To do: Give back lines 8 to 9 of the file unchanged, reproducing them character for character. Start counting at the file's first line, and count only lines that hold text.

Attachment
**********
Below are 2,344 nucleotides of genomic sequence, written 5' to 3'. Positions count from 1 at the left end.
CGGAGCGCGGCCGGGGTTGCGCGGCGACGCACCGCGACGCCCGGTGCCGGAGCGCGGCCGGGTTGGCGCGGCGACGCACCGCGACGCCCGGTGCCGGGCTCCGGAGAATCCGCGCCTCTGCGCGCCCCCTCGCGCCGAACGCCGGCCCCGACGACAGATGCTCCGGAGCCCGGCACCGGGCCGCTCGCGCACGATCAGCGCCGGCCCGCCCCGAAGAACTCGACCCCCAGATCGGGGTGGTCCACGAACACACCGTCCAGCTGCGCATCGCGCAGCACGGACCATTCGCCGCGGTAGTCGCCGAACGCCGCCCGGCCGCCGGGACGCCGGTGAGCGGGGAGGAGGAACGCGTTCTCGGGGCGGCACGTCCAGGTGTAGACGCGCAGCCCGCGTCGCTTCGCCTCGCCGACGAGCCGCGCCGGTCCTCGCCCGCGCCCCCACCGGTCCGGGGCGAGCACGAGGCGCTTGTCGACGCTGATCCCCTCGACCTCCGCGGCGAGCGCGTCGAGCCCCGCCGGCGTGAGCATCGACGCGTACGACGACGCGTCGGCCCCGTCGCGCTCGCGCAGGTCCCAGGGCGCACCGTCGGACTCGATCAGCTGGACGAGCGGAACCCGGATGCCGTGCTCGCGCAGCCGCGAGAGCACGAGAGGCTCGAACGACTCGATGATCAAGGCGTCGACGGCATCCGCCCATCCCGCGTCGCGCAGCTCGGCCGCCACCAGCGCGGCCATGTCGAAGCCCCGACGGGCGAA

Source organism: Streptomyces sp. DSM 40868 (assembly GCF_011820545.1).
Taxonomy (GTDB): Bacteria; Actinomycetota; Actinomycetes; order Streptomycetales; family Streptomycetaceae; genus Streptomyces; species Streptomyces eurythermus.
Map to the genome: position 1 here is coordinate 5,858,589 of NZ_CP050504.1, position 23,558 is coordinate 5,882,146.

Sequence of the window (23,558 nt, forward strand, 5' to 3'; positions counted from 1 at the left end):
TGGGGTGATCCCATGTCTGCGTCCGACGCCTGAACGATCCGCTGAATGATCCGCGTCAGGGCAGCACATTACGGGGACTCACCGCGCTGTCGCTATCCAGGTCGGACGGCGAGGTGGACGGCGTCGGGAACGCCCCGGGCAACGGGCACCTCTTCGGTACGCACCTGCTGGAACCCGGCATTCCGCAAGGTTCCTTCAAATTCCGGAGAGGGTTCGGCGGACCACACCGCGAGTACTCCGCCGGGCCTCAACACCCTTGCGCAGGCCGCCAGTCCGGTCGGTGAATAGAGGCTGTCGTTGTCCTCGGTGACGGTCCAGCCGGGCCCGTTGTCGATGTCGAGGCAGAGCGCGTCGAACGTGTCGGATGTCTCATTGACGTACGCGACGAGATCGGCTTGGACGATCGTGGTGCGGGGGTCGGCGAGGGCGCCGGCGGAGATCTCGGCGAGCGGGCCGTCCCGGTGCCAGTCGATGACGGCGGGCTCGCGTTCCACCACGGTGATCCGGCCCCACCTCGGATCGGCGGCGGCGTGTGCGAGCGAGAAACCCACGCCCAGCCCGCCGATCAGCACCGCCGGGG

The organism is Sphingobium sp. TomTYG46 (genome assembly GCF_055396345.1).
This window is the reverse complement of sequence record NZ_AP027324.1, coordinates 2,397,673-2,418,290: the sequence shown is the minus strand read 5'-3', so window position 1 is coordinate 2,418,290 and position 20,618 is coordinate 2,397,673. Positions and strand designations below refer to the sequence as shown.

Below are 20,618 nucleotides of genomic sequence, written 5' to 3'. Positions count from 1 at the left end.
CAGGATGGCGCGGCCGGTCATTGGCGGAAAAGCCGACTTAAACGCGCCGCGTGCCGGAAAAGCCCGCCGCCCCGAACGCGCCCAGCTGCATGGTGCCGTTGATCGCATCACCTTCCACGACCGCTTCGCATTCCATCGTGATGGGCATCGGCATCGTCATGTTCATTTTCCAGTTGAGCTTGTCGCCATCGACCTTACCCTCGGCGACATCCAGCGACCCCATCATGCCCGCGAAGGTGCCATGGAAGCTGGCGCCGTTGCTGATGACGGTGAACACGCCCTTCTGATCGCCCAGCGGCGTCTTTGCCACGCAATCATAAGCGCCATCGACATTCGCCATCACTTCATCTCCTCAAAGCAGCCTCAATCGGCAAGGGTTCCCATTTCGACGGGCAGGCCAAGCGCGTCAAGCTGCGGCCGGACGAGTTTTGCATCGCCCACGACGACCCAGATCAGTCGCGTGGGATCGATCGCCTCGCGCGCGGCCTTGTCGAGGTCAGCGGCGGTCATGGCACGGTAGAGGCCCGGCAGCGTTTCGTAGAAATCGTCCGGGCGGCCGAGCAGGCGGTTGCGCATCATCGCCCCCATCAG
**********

The organism is Sphingobium sp. TomTYG46 (genome assembly GCF_055396345.1).
This window is the reverse complement of sequence record NZ_AP027324.1, coordinates 2,397,673-2,418,290: the sequence shown is the minus strand read 5'-3', so window position 1 is coordinate 2,418,290 and position 20,618 is coordinate 2,397,673. Positions and strand designations below refer to the sequence as shown.